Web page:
At the Oct. 17 dress rehearsal for Buchser Middle School’s “Fame Jr.,” the Broadway Cast lit up the stage as they portrayed the ambitious students through their four years at New York City’s High School of Performing Arts. The show channeled ‘80s fashion, with neon clothing, side ponytails, chain necklaces, vests, and sweaters worn over the shoulders. Catchy songs, performed smoothly with zeal, filled the musical. This Santa Clara Musical Theater production ran at Santa Clara High School’s Performing Arts Center from Oct. 18-20.
“The show is about resilience, moving forward and sticking to your plans,” said Maureen Driggs, the show’s Music Director.
Indeed, the characters encountered challenges they worked to overcome. For example, Mabel (Corinne Dunham) tried to maintain a healthy diet to manage her weight. Joe “Jose” (Parker Bradford) used humor to mask his possible hurt from female rejection.
Carmen, played by Lana Satana, 13, was impatient in her quest to become an instant celebrity. Satana and other cast members sang the iconic “There She Goes!/ Fame.”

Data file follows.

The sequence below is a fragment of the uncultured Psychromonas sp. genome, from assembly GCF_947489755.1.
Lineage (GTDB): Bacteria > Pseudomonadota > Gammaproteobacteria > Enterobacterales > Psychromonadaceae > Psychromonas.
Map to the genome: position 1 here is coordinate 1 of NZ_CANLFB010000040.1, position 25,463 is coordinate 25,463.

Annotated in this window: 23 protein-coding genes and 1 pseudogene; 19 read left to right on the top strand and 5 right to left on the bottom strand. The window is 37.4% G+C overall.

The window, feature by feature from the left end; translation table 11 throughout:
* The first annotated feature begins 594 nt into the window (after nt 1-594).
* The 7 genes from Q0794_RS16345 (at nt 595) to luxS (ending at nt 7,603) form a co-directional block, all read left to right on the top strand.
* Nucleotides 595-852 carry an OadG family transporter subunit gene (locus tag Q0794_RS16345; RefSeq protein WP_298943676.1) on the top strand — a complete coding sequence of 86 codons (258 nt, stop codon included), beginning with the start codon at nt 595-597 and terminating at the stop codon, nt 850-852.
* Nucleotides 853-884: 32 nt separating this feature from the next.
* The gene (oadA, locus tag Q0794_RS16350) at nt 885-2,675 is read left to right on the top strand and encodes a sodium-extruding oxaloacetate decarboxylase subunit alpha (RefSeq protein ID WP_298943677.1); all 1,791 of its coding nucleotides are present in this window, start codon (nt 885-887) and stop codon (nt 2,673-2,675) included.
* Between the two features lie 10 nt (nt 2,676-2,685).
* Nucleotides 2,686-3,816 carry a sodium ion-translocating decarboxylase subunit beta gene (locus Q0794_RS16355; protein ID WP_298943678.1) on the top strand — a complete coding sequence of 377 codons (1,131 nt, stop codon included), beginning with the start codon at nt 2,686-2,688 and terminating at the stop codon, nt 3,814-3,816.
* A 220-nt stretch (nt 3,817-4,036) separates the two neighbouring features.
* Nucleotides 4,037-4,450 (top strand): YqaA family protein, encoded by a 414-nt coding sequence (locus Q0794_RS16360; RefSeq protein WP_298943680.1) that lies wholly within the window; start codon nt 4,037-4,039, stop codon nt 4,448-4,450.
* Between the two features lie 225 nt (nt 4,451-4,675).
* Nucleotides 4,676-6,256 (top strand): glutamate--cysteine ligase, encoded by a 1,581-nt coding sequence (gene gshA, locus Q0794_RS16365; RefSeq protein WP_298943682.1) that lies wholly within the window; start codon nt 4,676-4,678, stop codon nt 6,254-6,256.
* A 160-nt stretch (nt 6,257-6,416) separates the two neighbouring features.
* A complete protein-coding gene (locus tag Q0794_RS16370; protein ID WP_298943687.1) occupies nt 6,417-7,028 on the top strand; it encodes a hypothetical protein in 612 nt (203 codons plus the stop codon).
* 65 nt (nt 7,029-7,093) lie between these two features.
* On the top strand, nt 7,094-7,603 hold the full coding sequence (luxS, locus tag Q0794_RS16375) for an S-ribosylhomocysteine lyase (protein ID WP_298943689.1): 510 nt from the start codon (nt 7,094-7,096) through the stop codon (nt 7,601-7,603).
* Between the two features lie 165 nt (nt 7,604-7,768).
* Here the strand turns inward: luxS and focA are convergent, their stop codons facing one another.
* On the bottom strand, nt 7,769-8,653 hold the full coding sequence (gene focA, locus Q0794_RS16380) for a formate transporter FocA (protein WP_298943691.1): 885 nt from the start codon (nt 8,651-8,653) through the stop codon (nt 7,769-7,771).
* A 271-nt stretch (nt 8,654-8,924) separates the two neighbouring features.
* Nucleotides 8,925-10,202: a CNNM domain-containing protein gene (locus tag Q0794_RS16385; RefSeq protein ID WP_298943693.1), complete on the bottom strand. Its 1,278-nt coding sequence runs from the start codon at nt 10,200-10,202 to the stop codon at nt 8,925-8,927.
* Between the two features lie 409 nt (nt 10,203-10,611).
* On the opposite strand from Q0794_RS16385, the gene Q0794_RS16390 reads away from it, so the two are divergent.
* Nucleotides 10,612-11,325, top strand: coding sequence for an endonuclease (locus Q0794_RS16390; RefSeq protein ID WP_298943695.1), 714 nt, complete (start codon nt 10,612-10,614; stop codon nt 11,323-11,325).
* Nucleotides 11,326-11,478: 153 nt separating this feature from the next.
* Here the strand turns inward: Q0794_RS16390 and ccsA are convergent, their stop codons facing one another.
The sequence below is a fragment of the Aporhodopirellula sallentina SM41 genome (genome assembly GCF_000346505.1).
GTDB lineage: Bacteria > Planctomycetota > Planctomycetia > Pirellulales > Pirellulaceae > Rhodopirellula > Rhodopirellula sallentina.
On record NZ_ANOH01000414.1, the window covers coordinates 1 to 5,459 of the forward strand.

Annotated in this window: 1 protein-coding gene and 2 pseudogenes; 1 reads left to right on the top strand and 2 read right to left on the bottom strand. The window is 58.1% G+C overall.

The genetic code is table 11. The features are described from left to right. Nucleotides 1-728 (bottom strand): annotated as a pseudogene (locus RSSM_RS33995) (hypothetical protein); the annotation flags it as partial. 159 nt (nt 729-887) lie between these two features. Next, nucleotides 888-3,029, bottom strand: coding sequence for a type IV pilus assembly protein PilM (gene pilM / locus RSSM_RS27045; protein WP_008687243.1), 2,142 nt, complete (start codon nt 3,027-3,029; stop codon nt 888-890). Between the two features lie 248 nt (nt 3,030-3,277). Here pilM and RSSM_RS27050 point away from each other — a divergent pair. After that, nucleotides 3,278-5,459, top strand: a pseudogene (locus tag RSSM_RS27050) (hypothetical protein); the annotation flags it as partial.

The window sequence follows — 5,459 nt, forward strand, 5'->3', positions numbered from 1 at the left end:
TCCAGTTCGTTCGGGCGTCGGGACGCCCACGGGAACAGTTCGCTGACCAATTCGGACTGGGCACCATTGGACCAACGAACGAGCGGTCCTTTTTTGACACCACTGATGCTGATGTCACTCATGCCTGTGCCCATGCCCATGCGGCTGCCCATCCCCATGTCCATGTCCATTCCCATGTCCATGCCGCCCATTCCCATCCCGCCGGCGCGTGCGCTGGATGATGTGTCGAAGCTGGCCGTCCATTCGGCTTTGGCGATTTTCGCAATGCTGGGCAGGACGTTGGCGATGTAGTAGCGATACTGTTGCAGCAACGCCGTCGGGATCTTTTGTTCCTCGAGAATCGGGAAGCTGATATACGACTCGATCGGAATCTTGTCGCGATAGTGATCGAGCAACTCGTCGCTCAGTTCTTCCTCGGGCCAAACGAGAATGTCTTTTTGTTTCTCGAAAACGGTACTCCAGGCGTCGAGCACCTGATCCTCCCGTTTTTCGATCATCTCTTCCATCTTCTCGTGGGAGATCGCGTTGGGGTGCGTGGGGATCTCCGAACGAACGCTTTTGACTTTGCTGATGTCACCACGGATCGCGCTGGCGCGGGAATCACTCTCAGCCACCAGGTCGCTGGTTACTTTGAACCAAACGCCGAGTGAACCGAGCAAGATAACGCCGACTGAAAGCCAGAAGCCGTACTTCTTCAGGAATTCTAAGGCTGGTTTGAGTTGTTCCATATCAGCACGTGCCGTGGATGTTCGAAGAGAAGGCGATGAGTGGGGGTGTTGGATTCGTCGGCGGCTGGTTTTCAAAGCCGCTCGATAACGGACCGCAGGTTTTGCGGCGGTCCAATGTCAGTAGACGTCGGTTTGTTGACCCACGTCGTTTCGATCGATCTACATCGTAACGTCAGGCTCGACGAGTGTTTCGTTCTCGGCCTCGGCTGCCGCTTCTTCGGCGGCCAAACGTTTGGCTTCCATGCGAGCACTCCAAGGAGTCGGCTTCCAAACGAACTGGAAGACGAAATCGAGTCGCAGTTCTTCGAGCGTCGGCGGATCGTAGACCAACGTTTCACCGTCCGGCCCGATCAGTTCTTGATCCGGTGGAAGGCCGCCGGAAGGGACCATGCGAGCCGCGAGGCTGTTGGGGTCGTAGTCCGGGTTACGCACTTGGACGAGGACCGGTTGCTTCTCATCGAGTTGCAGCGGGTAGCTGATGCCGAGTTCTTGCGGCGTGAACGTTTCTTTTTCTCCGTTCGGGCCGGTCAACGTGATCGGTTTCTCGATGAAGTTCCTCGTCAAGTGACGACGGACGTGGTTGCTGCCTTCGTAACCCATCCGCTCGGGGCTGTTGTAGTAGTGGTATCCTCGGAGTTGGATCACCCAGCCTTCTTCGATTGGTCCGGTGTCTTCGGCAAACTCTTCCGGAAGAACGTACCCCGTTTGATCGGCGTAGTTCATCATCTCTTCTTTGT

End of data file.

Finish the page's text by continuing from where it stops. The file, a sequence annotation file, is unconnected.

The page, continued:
“Carmen enjoys the idea of being famous, being on Broadway, being in the movies and having her name in lights,” Satana said. “She usually lets her anger decide her choices. She’s extremely stubborn. She believes she deserves all the fame she wants when she still has a lot to work for. Carmen wants to go to Los Angeles because she met a ‘professional agent’ scouting for talent. She believes his story about how she could become a star by going to Los Angeles. Schlomo (Gyan Nawbatt) warns that this is a scam and she wouldn’t listen.
“In the original ‘Fame’ musical, Carmen dies from a drug overdose,” Satana continued. “In ‘Fame Jr.,’ Carmen is alive and well at the end. She accepts she can wait a bit before trying to become famous. Because of her experience in L.A. getting scammed, she realizes she has to take it slow.”
The “plays it cool” Tyrone, played by Isaac Ishimatsu, 11, struggled academically.
“Tyrone has a reading disorder called dyslexia but he wants to hide it,” Ishimatsu said. “He doesn’t want to show others he has a weakness. Then he works with Ms. Sherman everyday one on one with his reading. Sometimes Tyrone becomes this angry broken kid. People who are feeling this way should open up and get help. You shouldn’t keep things bottled up.”
Ishimatsu has practiced ballet since he was three-years-old. His background in ballet came in handy for this show.
“In the dance class scene, our ‘class’ does ballet moves,” Ishimatsu said of one of the scenes in “Fame Jr.” “For example, we do a couple of demi plies, which is slightly bending your legs, and one ronde de jambe, which is pointing your foot in front of you and moving it around your other leg on the floor.”